Dippy was disassembled during World War II to protect it from bomb damage. It made the move to Hintze Hall (the main entrance hall of the museum) in 1979. Dippy was taken down today, as it is going on a two year tour of the UK.
They were up to 27m in length
They weighed about 10,800 kg (as much as a large truck).
Lived at the end of the Jurassic period (154-150 million years ago)
Its heavy tail was used to scare off predators.
They were vegetarian.
Diplodocuses lived in North America.
Its name means double beam, due to the unusual double row of bones on the underneath of the tail.
It was a slow moving dinosaur, moving at 5-9.3 mph.
We recently interviewed Kirsty, a 2nd year PhD student at Newcastle University. Kirsty has been studying European lobsters and their movements between habitats. She uses statistical models to understand how environmental conditions influence the timing and pattern of lobster movements.
What impact does your research have?
It can help us understand the impact of movement patterns on the number of lobsters that we can catch so that we don’t catch too many and they are sustainably managed. Sustainable management ensures that there are enough lobsters for the future, benefiting not only the environment, but also the fishing industry.
What did you do before your PhD?
I studied Zoology at Glasgow University then did a Masters in Forest Ecology at Edinburgh University. Since then I have worked in various Ecology related roles including being a Park Ranger, working in Wildlife Management and assisting research on seabirds and marine renewables.
Why did you chose to do a PhD rather than get a job?
I had worked as a research assistant before and really enjoyed it, I knew I wanted to do more research. By doing a PhD I got to choose the area and lead the research. It’s a great opportunity to devote your time to just one small area of interest and learn some advanced skills. I hope it will help me improve my career and that I will be able to get better research jobs in the future.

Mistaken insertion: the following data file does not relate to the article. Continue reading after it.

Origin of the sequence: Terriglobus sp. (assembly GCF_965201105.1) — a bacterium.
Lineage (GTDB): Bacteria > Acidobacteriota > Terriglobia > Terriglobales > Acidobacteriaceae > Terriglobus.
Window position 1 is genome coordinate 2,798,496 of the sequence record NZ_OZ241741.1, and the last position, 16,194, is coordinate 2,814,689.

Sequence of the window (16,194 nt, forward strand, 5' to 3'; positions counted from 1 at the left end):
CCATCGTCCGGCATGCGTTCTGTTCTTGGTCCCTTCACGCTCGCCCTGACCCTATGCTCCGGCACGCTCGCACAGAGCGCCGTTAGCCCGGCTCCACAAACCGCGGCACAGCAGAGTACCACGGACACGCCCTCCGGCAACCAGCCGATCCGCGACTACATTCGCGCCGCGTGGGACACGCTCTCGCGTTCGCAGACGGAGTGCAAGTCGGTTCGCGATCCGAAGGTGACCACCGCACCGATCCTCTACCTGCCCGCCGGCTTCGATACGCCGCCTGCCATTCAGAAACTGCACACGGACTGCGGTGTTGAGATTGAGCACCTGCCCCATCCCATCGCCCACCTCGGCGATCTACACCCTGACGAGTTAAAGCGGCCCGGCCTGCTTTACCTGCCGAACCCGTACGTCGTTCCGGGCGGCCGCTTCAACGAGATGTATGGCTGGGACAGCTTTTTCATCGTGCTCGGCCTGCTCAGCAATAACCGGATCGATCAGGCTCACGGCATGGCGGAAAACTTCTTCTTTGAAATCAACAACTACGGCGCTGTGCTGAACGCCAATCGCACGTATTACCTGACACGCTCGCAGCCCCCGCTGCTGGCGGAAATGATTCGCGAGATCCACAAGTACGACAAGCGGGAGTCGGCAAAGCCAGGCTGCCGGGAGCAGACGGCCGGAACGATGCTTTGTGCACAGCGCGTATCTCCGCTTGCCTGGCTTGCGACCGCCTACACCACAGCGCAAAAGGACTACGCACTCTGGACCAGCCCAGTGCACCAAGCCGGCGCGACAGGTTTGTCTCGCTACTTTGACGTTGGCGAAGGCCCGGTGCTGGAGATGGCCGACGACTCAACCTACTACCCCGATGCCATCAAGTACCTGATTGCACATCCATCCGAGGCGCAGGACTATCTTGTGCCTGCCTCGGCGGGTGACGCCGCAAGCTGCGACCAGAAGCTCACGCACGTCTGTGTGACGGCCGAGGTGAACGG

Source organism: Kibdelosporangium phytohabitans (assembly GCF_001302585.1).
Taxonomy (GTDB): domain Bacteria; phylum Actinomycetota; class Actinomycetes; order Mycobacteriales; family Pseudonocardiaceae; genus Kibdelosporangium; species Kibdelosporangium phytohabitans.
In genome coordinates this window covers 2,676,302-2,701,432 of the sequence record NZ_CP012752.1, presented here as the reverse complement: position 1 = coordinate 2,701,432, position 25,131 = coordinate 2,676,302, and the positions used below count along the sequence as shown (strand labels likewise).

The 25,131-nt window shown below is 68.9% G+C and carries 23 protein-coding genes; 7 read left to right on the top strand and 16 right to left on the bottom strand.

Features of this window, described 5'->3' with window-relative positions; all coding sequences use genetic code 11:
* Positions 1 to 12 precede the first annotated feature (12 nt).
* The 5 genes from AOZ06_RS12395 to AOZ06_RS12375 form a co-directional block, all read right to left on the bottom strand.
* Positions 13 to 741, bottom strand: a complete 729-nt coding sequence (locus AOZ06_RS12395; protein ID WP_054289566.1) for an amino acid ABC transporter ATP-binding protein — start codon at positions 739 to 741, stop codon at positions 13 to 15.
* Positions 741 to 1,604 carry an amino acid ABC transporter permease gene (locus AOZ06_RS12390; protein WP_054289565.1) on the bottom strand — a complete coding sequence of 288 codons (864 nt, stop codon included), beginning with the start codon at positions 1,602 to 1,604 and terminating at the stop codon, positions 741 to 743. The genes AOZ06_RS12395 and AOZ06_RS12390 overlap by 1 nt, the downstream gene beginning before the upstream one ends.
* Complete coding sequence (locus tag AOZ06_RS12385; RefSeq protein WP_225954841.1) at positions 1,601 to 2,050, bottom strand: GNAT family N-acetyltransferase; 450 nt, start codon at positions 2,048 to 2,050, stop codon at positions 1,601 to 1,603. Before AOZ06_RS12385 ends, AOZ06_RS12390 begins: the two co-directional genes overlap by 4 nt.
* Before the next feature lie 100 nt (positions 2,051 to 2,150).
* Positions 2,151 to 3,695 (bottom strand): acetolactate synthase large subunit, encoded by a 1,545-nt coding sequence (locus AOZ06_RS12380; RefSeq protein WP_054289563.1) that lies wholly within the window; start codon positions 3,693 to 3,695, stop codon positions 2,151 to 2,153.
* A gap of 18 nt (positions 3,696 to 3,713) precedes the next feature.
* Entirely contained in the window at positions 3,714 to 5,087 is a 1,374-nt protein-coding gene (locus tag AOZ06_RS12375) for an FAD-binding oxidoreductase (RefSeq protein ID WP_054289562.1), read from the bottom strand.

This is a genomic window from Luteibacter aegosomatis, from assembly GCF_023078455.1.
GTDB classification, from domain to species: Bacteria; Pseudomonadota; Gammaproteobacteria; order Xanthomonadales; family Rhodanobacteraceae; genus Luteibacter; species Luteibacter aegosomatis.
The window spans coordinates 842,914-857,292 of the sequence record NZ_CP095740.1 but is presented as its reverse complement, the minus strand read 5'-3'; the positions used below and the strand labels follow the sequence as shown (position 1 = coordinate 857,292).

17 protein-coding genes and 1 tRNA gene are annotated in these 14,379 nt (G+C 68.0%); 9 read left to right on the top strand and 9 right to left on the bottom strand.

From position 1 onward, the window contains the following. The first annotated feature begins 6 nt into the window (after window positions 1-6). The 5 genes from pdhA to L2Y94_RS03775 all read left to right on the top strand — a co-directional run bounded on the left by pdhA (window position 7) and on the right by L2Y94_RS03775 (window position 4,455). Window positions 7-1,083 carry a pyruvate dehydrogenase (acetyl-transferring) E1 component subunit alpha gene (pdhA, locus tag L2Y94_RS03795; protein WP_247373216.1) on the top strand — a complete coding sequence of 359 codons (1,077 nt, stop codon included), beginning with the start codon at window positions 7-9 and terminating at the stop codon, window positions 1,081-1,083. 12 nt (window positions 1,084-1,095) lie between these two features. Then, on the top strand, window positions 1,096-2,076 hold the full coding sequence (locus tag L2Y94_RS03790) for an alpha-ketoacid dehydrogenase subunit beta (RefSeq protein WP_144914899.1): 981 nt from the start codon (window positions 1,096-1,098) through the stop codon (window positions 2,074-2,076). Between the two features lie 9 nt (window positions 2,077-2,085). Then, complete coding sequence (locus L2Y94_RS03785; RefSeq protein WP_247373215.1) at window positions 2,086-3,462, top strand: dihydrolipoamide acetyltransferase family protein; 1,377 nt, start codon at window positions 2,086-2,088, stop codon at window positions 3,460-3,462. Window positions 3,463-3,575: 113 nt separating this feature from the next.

How did you decide on your PhD?
I chose the topic because I’m interested in spatial studies. Understanding why animals choose a particular area is really important in making decisions about species conservation and I thought this project would give me the chance to develop lots of transferable skills.
What advice would you have for someone wanting to study Biology or Zoology at university?
Go to open days and talk to as many people as possible, make sure it’s the right course for you! Speak to people working in the field if you have the chance and get some experience, the RSPB are a good organisation to volunteer for.
What is the best part about being a PhD student and going to university in general?
Meeting different people who are interested in the same things as you and developing your own identity.
What do you plan to do after completing your PhD?
Id like to stay in academia and keep doing research on spatial ecology.
Has university help you get where you want to be?
Yes, I have learned lots of different skill sets and developed more resilience and motivation.
Sorry to crush your dreams but we have inspected some of our favourite Disney films and some things just don’t sit right in our scientific minds. Here are nine examples of what would really happen, according to science. But remember anything is possible in the world of Disney…
1. Finding Nemo